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Info on Panostitis

 
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Roundtuitfarms
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Joined: 20 Nov 2003
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Location: Southcentral PA

PostPosted: 09/08/04, 9:02 am    Post subject: Info on Panostitis Reply with quote

I have a 5 month old 60 lb female that was just diagnosed with Panostitis. I am interested in information on this condition and any first-hand experience members may have.

Based on info from the vet, Panostitis (growing pains in the joints) is a condition of large, fast growing breeds. I've gathered some limited info on the web, but not as much as I'd like.

Any help appreciated. Thanks

Joe
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trackindog
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PostPosted: 09/08/04, 12:05 pm    Post subject: Reply with quote

Joe - a couple of topics down is one titled "panostetis" or something like that. Check this out as it apppears to be the same problem you are having.

Sorry I can't help you out anymore.

Ann
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AmmoMike
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PostPosted: 09/08/04, 3:37 pm    Post subject: we had this too Reply with quote

We had this same problem with our GWP when she was young too. She is now 13 months and doing much better. SHe had a round of antibiotics and we gave her a baby aspirin 2 x a day byu our vets order. She seemed to be in pain for a few days and she got better. Our vet also suggested he did not tell us but suggested that we try mixing half adult food with half puppy food it might slow the growth we did this and she loved it. I do not know if it helped but we have not had any other problems with this.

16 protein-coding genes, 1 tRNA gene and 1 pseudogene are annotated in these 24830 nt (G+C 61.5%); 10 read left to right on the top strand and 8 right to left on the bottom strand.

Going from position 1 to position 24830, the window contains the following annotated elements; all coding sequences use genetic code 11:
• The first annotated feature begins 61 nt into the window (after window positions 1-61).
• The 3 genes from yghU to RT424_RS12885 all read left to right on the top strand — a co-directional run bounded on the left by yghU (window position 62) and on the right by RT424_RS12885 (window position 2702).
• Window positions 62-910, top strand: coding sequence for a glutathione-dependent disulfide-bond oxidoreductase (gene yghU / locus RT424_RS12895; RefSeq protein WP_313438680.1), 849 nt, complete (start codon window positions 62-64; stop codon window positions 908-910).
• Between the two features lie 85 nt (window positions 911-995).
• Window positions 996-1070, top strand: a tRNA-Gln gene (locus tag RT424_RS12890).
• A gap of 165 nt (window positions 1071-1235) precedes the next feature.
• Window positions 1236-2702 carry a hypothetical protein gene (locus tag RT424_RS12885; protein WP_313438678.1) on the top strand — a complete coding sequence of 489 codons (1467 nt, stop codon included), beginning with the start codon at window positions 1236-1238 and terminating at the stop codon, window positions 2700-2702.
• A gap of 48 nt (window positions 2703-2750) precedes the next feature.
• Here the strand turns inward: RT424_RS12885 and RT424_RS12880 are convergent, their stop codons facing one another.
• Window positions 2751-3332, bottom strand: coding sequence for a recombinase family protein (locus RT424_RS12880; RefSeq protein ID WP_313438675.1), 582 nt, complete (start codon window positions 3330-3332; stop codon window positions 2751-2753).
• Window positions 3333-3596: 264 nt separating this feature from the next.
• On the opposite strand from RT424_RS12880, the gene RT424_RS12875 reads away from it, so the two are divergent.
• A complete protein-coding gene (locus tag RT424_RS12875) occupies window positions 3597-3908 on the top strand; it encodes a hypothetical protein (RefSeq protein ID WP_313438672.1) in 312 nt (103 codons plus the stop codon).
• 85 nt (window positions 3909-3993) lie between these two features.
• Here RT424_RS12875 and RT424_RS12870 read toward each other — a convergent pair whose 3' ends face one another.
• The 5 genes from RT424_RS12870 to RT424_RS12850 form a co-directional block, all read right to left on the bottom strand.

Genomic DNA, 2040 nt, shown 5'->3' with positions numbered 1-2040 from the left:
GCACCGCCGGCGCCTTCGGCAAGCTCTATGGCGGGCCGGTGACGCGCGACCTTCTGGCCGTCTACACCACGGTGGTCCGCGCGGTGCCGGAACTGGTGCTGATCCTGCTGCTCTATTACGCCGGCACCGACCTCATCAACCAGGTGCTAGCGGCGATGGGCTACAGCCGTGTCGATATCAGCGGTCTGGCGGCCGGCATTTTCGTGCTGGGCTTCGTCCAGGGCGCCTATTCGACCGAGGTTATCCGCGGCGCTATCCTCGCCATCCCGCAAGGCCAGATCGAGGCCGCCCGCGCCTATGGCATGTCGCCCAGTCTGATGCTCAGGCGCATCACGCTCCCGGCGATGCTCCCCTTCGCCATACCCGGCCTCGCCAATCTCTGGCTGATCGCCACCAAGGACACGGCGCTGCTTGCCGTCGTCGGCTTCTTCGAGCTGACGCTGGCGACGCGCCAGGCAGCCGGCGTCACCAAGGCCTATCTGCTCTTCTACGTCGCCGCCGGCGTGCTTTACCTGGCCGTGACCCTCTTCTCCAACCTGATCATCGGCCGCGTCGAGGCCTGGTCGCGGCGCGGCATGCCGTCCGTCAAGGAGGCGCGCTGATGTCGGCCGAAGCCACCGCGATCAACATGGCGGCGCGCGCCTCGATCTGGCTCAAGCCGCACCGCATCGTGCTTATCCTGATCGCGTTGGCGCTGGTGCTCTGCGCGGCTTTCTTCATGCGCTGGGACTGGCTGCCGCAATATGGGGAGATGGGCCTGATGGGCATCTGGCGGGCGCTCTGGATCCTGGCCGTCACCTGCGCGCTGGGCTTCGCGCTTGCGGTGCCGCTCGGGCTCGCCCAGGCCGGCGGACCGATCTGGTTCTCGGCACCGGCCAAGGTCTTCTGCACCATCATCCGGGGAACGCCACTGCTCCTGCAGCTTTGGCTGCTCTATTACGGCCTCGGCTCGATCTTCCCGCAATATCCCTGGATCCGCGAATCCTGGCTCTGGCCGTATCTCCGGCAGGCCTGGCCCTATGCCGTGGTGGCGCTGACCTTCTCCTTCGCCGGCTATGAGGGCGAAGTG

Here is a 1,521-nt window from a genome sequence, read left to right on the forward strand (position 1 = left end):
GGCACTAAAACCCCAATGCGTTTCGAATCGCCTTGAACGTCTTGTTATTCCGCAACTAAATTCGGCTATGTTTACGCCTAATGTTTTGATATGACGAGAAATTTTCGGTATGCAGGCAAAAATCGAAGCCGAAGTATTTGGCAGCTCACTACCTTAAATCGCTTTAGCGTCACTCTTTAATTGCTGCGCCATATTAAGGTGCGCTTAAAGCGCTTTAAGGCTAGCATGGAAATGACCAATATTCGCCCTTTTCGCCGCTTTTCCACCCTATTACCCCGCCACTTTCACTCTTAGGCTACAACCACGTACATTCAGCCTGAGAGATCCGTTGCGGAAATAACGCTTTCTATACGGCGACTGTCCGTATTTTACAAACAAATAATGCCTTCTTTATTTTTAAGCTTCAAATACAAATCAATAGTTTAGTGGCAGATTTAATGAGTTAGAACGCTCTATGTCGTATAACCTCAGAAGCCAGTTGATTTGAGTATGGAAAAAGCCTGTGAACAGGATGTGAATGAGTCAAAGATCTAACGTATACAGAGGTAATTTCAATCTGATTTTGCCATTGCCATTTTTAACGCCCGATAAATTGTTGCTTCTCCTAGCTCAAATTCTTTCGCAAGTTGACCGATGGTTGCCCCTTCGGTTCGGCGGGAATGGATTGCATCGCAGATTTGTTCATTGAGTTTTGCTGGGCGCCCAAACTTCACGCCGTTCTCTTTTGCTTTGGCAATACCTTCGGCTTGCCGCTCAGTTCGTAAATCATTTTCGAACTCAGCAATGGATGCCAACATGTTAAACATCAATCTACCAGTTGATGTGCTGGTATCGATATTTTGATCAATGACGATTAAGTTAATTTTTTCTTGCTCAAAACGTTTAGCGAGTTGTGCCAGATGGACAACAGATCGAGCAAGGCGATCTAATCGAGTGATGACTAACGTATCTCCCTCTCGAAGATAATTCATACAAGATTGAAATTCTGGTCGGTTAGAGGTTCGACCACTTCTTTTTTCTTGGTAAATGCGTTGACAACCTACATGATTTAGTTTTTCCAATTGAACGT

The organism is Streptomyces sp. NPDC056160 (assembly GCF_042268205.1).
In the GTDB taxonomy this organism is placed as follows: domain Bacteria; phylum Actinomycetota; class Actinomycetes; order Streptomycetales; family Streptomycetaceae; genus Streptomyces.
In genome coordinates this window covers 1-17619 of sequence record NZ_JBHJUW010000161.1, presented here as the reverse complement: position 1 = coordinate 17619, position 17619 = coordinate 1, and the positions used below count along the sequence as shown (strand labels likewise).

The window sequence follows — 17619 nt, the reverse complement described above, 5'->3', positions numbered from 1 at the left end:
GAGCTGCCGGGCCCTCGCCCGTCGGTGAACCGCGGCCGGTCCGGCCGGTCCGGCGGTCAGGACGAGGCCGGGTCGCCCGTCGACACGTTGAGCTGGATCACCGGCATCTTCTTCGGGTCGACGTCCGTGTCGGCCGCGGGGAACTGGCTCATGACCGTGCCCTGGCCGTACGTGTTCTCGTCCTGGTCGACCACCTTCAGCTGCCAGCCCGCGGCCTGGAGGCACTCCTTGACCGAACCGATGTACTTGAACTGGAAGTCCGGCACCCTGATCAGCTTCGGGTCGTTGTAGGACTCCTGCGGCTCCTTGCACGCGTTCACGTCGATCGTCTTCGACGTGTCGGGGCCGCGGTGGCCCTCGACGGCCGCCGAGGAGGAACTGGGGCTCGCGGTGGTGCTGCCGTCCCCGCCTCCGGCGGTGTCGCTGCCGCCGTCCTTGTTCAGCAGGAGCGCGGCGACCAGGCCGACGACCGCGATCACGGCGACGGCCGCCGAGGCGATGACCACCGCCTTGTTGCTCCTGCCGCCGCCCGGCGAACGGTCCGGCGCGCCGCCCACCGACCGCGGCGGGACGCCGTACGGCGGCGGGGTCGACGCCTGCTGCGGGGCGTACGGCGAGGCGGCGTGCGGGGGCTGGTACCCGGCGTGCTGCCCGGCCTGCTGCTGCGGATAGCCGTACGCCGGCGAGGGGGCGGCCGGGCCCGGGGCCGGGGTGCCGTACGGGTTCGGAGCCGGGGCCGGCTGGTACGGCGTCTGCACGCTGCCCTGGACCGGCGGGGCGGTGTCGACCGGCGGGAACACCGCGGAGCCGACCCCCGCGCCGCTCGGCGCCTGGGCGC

Denise
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Roundtuitfarms
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PostPosted: 09/08/04, 3:49 pm    Post subject: Reply with quote

Thanks, I didn't see the reference a few lines below--I did a quick search of the site, but the spelling was different so it didn't register. I'll be switching to adult food as soon as this bag of puppy chow is finished.

Thanks again.
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Eric
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PostPosted: 09/10/04, 9:13 am    Post subject: Reply with quote

My 6 month old pup has just been diagnosed with H.O.D.